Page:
The Web and the 2008 Presidential Race

April 9th, 2010 admin Posted in obama healthcare forum 12 Comments »

A lot of people have expressed that there is too much buzz on the upcoming 2008 presidential race. They are saying that since the election is more than a year away, there is no need to be excited. However, it is clear that more and more people are starting to become involved in the election away because of the advances in modern technology.

Modern technology and the World-Wide-Web are changing the way presidential campaigns raise money, organize their networks of volunteers and engage in public debate. For instance, the candidates can now spread their campaign message and reach out to voters through their personal campaign websites. The candidates also have more opportunity to bypass the mass media and forge a deeper, more personal relationship through e-mail, Web video, online chats and podcasts. The wide-open forum of the Internet and related technologies create the potential for a more wide-ranging political dialogue.

More than 3,000 groups have formed on Barack Obama’s site a week after he announced his presidential campaign and the launching of his website. These groups ranged from the Iowa Union Members for Obama and New Hampshire Firefighters for Barack to the Hip Hop for Obama. More than 4,000 people have also started blogs on the site and more than 3,000 have set up personal fundraising web pages.

Of course, Obama’s site is just one of the brazen attempts to use the power of Web-based social networking to channel a surge of enthusiasm and a flood of money into a broad-based political movement. For instance, Sen. Hillary Rodham Clinton signaled the start of the new campaign era by announcing the launching of her presidential exploratory committees through a web video.

Clinton’s campaign staff then followed it up with a series of highly publicized video Web chats. She also used non-political Internet forums such as Yahoo! Answers to reach reached out to potential supporters. In fact, a question that solicited ideas to improve the health-care system has already has drawn more than 38,000 responses.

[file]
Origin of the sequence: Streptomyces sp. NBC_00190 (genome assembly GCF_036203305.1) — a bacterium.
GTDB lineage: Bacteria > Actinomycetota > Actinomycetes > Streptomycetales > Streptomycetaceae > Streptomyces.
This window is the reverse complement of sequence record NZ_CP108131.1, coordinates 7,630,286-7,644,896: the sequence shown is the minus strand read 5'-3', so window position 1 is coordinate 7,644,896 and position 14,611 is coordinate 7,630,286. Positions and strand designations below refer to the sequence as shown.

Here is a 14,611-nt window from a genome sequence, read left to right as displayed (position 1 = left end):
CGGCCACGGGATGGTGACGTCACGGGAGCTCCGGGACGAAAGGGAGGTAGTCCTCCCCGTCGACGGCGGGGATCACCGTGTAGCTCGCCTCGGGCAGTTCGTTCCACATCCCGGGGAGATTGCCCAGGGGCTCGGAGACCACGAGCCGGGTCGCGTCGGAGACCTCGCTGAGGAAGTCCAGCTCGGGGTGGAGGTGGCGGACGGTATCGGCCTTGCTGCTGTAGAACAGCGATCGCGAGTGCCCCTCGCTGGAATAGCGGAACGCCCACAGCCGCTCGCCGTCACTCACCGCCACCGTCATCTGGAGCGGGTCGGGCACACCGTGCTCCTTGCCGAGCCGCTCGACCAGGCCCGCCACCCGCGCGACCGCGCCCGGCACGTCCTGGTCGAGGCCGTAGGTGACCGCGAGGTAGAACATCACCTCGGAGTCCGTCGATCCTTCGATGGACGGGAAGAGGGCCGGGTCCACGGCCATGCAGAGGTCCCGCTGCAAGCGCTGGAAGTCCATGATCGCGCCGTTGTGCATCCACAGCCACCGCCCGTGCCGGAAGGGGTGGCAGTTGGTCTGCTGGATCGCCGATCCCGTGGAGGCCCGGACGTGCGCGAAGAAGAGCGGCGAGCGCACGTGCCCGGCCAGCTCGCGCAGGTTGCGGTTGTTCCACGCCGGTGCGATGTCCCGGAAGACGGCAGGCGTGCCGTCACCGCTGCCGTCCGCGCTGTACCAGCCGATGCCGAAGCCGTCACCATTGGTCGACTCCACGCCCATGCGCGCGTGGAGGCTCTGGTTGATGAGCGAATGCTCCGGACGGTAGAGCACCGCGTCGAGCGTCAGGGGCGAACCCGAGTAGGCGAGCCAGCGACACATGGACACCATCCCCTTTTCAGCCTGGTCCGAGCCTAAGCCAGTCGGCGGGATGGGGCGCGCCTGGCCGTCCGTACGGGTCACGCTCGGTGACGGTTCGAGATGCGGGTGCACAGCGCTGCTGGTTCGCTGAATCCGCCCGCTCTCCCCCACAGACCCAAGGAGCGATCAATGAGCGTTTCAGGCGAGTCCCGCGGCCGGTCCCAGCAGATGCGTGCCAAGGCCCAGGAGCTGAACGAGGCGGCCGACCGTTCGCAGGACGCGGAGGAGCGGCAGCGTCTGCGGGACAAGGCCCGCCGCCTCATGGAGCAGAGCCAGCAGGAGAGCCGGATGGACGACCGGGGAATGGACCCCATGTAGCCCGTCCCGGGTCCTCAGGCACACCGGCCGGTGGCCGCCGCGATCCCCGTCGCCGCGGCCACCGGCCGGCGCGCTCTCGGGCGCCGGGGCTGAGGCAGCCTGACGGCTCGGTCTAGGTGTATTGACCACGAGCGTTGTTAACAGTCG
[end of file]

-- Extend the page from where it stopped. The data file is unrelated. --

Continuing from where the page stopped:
However, the Internet did always offer something positive for the candidates. Attacks on the candidates can come from many more directions because the mass media no longer an arbiter. For instance, the release of the Hillary 1984 video caused quite an uproar just a few weeks ago. The video has been viewed by more than three million people, illustrating the potential of using the Internet for political purposes.

However, many political professionals say Internet communications still have not shown much power to sway undecided voters. For example, the result of the recent election 2008 polls show that the Hillary 1984 video did make much of an impact. Nevertheless, the Web already has proven itself as a fundraising force and that capacity has only increased with the expansion of broadband access. For instance, Obama was able to raise $25 million largely through online contributions. The Internet also provides a powerful means to strengthen support once someone has taken an interest in a candidate.

Joem Hughes

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